One + July 2011 - (Page 28)
What is your passion? My goal is to help people tap hidden talents to transform their businesses, their lives and the lives of others. What is the best advice you’ve ever received? Be kind. What was the last medium you saw that caused you to think or see things differently? Any ﬁlm image of the Japan quake. Complete this sentence: Speaking to an audience makes me feel___ Grateful. Happy. Alive.
The Prism Effect
BUSINESS CONSULTANT VICTORIA LABALME STARES INTO A PRISM.
White light enters the glass façade and exits a rainbow of color in a befuddling science of refractive indices, wavelengths and dispersion. She likes to ﬂip the premise and imagine the rainbow entering and exiting as a single beam. So goes a business theory she calls The Prism Effect. According to Labalme, people must use every resource they have (their full spectrum) to establish themselves as unique (a single beam) and gain an edge on the competition. And in a macro-sense, businesses must recognize and utilize the entirety of their talent pools in order to differentiate themselves from their corporate rivals. Labalme herself is a spectrum of activity: a degree from Stanford University followed by two decades in show business including performances in scores of theaters and comedy clubs, television and commercial appearances, advanced training with legendary mime Marcel Marceau and more
What is your favorite meal? Chocolate cake. BY JESSIE STATES Where’s your favorite place to eat it? Sitting on the kitchen ﬂoor laughing with friends. What has been your greatest failure? Any time I didn’t trust myself.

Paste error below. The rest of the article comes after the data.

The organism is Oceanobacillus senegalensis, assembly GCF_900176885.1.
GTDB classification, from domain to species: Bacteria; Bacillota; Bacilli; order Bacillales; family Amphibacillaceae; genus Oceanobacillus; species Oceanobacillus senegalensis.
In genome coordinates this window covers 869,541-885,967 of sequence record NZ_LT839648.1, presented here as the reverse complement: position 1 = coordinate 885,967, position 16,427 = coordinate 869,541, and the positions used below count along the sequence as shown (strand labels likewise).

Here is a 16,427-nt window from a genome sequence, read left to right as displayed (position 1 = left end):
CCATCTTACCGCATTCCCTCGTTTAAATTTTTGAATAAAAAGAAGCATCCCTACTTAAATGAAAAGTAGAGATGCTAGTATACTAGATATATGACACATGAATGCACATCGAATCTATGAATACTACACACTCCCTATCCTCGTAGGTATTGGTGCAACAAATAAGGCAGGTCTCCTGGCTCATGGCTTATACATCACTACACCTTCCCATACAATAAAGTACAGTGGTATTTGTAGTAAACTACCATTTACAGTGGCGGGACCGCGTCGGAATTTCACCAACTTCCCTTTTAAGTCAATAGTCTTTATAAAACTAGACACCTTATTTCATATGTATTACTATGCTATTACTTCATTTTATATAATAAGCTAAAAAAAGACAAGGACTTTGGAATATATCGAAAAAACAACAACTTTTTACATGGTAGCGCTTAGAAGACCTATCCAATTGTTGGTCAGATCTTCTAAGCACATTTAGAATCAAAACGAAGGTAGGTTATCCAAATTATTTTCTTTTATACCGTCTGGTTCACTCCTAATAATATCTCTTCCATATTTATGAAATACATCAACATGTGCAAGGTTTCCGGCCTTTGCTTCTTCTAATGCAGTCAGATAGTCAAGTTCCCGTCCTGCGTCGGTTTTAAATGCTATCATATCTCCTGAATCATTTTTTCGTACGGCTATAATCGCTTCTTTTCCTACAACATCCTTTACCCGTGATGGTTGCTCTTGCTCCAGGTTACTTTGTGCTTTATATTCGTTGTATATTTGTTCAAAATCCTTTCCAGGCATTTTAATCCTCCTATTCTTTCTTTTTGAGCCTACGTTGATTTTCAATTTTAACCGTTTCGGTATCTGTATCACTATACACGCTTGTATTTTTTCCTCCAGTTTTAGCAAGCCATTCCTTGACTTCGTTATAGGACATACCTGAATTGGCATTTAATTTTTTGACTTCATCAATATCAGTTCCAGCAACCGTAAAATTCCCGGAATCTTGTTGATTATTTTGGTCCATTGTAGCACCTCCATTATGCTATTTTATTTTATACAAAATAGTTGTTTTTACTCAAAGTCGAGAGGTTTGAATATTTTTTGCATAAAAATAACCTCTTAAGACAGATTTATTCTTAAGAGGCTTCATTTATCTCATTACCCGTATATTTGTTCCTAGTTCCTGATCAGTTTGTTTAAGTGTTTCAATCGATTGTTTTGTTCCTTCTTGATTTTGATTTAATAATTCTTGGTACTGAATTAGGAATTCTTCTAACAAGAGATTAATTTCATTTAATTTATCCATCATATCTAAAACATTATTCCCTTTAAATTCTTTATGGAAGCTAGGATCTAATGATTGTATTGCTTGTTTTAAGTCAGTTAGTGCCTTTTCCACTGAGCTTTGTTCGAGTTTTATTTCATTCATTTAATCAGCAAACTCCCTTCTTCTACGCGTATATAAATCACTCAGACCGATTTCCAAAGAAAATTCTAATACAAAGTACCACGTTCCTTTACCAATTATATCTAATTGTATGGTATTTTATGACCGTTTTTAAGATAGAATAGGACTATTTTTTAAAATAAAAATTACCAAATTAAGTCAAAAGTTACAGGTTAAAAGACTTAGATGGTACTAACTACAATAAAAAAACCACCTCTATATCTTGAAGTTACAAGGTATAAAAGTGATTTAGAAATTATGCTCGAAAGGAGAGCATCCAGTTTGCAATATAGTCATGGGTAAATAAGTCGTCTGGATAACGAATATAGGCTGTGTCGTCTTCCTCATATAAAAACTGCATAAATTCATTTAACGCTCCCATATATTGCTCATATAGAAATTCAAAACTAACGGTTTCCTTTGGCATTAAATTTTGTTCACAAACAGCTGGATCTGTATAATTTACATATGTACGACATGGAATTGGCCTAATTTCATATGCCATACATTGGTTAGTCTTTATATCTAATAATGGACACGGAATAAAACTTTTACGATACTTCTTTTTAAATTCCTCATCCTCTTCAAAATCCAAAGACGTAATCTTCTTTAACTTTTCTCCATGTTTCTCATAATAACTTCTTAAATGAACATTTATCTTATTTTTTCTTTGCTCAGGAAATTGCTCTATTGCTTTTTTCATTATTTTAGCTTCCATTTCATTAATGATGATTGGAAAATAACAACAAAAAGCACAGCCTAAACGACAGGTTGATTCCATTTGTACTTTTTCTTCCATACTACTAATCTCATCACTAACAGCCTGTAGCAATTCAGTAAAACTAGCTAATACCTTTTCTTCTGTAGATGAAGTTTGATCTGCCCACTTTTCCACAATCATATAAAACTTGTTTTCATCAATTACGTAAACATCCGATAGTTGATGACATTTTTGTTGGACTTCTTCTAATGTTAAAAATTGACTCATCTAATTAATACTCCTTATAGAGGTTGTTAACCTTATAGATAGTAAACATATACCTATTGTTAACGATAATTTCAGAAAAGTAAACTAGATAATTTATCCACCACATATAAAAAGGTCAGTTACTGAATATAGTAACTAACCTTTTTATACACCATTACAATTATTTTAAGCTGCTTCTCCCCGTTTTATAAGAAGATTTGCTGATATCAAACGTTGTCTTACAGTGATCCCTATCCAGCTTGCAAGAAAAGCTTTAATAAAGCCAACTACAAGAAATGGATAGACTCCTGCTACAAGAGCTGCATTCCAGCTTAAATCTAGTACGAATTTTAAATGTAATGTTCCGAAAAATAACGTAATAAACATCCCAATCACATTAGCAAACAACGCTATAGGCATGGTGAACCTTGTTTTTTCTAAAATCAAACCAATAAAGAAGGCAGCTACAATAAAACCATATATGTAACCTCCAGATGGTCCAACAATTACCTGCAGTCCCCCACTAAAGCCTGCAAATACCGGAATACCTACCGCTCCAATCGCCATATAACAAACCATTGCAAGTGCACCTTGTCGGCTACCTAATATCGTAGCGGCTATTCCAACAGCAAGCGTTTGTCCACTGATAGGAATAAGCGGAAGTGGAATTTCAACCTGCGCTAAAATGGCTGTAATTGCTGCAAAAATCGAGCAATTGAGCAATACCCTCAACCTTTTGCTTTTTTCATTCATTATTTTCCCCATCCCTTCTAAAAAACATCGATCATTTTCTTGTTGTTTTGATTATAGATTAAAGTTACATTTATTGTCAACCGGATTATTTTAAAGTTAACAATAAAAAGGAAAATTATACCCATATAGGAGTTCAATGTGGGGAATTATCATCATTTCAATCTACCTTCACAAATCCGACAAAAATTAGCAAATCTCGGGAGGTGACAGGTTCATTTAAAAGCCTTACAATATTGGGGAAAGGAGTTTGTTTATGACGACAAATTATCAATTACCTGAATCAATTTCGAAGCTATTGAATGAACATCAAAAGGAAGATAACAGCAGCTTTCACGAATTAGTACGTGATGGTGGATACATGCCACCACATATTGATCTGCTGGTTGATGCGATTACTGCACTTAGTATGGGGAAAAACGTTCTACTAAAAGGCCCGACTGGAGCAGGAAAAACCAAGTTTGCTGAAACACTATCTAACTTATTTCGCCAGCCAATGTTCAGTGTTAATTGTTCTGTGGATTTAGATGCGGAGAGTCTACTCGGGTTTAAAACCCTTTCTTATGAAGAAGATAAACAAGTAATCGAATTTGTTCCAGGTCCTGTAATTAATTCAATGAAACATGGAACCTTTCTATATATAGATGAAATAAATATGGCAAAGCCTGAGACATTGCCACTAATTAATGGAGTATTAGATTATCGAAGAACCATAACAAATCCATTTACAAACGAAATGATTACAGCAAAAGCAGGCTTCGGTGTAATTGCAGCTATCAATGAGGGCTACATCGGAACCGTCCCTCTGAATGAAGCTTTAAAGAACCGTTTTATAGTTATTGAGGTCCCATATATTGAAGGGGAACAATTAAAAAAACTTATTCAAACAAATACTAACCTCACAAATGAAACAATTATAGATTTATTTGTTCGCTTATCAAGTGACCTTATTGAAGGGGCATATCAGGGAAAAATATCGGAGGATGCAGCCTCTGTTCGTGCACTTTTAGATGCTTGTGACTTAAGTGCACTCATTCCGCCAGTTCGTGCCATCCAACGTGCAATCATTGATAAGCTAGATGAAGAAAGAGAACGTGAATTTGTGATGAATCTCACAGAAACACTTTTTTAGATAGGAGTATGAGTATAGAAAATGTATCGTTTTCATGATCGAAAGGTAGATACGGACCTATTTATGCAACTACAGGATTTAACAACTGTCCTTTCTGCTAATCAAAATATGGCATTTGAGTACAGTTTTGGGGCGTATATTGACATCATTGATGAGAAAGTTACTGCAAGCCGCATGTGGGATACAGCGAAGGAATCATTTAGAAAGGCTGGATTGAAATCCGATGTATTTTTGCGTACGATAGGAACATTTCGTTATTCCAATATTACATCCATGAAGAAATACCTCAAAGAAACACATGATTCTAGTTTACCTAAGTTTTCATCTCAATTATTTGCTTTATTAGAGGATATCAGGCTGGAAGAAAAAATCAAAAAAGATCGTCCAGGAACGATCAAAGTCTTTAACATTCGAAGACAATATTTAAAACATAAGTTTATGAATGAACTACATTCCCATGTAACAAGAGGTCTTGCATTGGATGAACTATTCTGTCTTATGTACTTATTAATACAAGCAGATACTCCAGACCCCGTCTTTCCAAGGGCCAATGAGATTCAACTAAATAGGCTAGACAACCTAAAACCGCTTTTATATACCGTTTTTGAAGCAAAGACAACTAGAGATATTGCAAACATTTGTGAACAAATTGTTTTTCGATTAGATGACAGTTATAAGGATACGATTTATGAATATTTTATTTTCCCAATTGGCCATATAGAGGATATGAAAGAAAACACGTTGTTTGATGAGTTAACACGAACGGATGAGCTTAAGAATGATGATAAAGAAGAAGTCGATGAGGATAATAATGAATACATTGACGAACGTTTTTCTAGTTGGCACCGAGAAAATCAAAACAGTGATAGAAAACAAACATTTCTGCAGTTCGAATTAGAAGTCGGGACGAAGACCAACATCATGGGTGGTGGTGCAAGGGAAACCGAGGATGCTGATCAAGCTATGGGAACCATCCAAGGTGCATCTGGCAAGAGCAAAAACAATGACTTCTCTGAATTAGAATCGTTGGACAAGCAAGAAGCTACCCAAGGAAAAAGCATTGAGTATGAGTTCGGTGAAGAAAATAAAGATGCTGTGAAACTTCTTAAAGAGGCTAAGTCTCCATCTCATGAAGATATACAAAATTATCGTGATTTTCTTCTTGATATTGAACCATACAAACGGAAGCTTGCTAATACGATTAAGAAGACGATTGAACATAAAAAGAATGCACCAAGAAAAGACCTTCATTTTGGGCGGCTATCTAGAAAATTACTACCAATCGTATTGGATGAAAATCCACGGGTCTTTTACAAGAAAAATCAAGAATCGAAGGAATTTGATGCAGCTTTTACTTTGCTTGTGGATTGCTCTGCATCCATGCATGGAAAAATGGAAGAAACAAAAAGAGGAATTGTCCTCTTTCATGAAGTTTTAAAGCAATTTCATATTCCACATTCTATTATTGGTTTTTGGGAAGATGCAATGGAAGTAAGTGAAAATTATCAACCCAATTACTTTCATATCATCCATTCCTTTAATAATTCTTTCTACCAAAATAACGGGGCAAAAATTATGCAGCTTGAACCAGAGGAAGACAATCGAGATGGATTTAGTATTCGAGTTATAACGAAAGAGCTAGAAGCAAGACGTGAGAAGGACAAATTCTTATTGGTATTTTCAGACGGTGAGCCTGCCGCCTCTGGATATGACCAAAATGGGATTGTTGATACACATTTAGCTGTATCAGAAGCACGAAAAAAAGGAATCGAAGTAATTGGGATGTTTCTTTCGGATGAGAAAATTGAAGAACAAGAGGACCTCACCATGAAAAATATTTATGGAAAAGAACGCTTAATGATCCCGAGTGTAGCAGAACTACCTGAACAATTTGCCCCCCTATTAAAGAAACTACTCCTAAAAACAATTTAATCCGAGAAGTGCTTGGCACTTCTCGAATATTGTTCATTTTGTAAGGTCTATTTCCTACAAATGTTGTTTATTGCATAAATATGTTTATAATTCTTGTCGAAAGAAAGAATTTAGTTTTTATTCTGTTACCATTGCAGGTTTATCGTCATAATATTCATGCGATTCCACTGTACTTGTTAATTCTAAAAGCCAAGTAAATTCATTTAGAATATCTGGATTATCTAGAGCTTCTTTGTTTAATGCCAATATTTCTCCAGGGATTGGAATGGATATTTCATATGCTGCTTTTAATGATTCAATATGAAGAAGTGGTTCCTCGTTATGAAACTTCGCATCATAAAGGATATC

than 200 presentations of her one-woman shows—all of which she now leverages in her speaking and coaching engagements to help clients succeed. For her, business + creativity = success. Companies that tap into the creativity of their talent and recognize the genius in each employee produce extraordinary results. Labalme laments the paradoxical pressure of the corporate market that urges originality but also status quo. “People think that a variety of colors will create chaos, but when properly focused, they create clarity,” Labalme says. “There is a lot of pressure from outside sources to deﬁne ourselves as parents, as managers, as meeting professionals. But it’s critical that when we do this, we don’t cleave off part of who we are. To ﬁnd success, we must create identity through the integration of our many parts.”
Live at WEC
Victoria Labalme will participate in the Flash Point Idea Assembly during the 2011 World Education Congress, July 23-26 in Orlando. There, Labalme will discuss the tools delegates need to listen effectively, communicate with impact and tap into their unique talents to catapult performance and proﬁtability.
JESSIE STATES is the senior editor, meeting industry, for MPI.
Table of Contents for the Digital Edition of One + July 2011
One + July 2011
Energy of Many
Paradigm Shifts, Part II
Ask the Experts
Recognizing Community and Organizational Excellence
Art of Travel
The Prism Effect
Using New Tech for Old Purposes
So You Think You Can Dance
Don’t Use Tech You Don’t Understand
Are You In It to Win It?
Anything is Possible
Night of the Radishes
When People Come Together, Magic Happens
Building a Better FAM
One Bar at a Time
MPI + CSR
Making a Difference
Until We Meet Again
One + July 2011